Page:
'Unknown sources' helped post ex-BART cop's $3 million bail
Stephen C. Webster
Published: Saturday February 7, 2009

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The killer of 22-year-old Oscar Grant is out of jail.

During a crowded Jan. 30 hearing, Alameda County Superior Court Judge Morris Jacobson set Mehserle's bail at $3 million. Exactly one week later, Mehserle has posted that amount through the help of a bail bond company and "unknown sources."

"'We don’t know who paid it,' said JD Nelson, spokesman with the Alameda County Sheriff’s Office said Friday," in a report by the San Francisco Examiner. "'We only know that it was issued through a bondsman.'"

"Typically, defendants using bail bonds companies must pay 10 percent of their bail in addition to having collateral worth the same as the bail," noted Mercury News.

Mehserle's freedom comes seven days after it was announced that an outside agency would take over the shooting investigation, displacing BART Police Chief Gary Gee after he circulated a memo describing how BART employees might go about sending money and material comforts to Mehserle.

"Mehserle's release came the same day as some of those arrested in protests were arraigned in Oakland," reports the San Francisco Chronicle. "As he was driving from the jail, several dozen protesters were gathering at Frank Ogawa Plaza for a march down Broadway with a heavy police escort."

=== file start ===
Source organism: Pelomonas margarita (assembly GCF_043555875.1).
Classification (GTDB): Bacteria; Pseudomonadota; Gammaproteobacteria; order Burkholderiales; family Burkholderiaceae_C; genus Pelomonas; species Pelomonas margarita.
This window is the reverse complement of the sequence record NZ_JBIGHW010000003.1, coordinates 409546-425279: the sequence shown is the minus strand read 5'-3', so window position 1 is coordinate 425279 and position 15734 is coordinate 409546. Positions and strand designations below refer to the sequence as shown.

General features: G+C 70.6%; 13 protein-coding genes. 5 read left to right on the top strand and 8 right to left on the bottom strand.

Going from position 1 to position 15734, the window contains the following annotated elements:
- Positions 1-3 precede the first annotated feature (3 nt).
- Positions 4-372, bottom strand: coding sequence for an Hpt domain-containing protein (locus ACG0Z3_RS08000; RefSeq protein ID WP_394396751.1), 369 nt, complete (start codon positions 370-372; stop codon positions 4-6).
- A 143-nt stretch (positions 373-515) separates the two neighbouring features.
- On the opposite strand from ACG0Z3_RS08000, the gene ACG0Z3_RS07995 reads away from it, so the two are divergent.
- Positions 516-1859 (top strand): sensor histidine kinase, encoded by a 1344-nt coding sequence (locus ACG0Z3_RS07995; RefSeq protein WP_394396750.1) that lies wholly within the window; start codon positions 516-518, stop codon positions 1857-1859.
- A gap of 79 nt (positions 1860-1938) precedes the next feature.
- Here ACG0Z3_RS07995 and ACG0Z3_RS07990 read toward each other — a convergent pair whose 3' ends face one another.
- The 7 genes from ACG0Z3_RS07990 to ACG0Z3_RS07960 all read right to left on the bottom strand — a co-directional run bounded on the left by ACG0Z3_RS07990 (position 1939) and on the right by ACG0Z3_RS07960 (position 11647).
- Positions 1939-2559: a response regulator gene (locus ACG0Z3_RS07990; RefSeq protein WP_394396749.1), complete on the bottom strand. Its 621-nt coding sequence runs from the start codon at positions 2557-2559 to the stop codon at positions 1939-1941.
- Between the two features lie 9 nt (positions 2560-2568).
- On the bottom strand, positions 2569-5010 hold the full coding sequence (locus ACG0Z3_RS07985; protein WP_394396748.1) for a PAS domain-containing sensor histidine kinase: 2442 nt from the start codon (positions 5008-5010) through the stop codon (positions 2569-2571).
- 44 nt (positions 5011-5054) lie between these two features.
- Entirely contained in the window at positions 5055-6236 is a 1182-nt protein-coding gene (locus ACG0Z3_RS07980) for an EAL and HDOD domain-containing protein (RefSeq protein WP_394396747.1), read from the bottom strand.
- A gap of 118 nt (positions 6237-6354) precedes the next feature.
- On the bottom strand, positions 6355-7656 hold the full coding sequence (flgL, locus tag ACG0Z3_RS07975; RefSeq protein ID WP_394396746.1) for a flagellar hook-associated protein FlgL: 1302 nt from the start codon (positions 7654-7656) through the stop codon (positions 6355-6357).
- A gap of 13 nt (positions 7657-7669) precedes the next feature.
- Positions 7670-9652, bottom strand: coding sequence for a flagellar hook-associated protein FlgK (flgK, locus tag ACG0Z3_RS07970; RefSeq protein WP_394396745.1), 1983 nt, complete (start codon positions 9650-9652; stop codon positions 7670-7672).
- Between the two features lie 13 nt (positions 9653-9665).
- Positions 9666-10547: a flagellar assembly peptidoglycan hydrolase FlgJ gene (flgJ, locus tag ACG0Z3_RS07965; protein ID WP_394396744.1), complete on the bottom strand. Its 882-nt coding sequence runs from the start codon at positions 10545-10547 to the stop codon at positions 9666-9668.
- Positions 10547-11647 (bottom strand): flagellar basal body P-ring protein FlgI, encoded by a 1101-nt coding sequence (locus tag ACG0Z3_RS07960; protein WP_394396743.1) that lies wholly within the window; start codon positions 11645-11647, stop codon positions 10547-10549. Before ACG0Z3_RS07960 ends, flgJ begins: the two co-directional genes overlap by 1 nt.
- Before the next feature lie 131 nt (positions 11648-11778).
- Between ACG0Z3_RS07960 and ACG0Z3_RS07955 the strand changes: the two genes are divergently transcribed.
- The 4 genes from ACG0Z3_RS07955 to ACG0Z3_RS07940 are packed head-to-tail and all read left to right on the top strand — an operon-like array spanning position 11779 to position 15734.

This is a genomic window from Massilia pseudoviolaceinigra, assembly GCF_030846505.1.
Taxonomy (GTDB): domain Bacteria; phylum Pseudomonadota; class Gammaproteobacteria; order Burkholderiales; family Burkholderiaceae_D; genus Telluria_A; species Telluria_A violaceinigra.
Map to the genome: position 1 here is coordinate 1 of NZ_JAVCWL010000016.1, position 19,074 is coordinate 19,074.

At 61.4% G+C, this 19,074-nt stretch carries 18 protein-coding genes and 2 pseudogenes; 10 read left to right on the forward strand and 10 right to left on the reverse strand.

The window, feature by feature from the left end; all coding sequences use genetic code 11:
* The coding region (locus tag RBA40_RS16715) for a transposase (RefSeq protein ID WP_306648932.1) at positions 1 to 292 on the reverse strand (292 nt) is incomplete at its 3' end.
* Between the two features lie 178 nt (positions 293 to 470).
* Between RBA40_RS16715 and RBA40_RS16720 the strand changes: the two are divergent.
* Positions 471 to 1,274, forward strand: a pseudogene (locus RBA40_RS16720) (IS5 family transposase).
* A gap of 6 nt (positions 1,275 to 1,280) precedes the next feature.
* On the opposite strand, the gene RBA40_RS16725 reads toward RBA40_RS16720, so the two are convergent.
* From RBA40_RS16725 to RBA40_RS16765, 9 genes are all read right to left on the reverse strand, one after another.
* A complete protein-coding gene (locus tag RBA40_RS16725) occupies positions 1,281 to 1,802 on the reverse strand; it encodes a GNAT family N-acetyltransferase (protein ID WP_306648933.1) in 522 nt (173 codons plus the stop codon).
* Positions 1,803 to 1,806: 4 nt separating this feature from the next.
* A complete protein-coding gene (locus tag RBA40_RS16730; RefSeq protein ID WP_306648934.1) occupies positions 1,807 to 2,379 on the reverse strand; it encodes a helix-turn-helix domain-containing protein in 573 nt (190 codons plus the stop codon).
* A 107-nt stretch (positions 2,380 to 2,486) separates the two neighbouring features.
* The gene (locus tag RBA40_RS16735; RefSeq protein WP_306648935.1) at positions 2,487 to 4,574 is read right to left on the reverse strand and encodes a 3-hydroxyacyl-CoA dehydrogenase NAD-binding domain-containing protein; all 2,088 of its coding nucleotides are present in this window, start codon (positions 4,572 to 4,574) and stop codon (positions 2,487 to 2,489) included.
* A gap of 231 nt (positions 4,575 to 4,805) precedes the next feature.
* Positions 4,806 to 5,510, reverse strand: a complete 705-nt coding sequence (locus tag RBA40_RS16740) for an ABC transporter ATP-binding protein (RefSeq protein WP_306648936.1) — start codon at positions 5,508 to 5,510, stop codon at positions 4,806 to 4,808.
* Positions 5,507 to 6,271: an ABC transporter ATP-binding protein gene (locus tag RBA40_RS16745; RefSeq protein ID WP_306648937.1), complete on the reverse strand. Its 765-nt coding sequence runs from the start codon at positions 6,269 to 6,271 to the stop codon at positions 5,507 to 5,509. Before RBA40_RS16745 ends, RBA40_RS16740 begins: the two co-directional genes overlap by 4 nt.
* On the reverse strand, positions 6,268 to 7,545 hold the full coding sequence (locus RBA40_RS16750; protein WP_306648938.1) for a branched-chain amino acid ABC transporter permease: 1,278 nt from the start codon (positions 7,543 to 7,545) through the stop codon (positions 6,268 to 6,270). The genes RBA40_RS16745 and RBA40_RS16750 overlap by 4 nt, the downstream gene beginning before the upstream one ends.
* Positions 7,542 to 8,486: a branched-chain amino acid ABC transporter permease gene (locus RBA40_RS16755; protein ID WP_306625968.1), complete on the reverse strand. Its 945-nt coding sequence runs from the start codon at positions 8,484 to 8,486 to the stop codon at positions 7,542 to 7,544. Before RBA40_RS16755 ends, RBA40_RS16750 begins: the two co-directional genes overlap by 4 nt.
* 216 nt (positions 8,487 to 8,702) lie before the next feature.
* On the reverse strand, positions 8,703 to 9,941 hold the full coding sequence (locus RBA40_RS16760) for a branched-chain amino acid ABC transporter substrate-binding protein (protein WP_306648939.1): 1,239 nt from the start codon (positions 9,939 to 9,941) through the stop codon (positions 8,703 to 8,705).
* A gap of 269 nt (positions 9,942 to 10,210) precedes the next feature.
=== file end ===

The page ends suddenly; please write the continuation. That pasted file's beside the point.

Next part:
An early January protest triggered by Grant's slaying turned violent, resulting in over 100 arrests, injuries and vandalism.

Mehserle, who had been in police custody since Jan. 13, pleaded not guilty to the murder of Oscar Grant. Court documents filed by his attorney indicate the officer's defense will claim the killing unintentional: That Mehserle intended to draw and fire his Taser at Grant, not his firearm.

Grant's killing was was captured on camera by numerous civilian bystanders. In the videos, Grant is clearly pinned by two officers and completely immobile. Then, without any apparent provocation, Mehserle draws his weapon and fires a single round into Grant's lower back, the bullet ricocheting off the concrete and into the victim's lung. Grant died in a hospital several hours later.

"John Burris, the attorney for Grant’s family, said he and Grant’s family hope there is no social unrest as a consequence of the former officer being released on bail," notes the Examiner.

"'I have spoken with the family about this, and they are disappointed about his release,' he said. 'But they respect the constitution ... that was [Mehserle’s] call.'"

A prior version of this story said the sources helped "pay" the bail, as opposed to help "post" it.